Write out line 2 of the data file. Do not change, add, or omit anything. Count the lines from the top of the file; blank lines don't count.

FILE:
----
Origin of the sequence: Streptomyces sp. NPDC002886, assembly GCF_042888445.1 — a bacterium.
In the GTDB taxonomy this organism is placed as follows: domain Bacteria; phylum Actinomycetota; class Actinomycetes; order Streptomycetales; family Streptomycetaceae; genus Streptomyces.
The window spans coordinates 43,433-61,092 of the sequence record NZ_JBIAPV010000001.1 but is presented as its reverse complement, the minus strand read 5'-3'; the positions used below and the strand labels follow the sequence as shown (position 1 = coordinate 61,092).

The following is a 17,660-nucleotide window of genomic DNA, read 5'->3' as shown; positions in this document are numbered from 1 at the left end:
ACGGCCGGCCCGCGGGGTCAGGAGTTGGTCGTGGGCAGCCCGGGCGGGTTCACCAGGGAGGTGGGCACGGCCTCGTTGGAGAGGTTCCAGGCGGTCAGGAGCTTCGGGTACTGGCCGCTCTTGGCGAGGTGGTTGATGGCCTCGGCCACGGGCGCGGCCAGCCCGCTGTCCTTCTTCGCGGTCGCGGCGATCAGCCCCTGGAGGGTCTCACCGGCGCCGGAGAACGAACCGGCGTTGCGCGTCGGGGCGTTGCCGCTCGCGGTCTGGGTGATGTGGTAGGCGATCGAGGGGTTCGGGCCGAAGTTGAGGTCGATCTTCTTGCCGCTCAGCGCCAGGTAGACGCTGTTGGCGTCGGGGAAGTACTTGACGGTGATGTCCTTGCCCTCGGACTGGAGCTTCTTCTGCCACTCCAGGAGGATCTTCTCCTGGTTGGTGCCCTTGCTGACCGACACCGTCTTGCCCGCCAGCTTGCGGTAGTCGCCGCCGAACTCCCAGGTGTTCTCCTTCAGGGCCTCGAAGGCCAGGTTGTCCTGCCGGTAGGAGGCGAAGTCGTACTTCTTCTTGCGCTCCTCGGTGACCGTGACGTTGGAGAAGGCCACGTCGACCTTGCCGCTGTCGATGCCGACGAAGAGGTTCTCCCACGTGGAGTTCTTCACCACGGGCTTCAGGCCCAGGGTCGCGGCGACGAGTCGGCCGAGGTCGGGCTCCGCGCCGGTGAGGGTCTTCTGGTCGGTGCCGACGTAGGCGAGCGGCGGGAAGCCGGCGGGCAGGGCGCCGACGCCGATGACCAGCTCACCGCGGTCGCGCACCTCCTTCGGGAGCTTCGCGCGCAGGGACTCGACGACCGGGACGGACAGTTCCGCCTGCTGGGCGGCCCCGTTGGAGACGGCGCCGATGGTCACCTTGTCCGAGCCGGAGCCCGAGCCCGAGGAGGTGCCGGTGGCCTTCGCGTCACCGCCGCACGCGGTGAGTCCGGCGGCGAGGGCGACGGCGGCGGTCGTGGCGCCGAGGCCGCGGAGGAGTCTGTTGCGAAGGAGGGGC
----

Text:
In the GTDB taxonomy this organism is placed as follows: domain Bacteria; phylum Actinomycetota; class Actinomycetes; order Streptomycetales; family Streptomycetaceae; genus Streptomyces.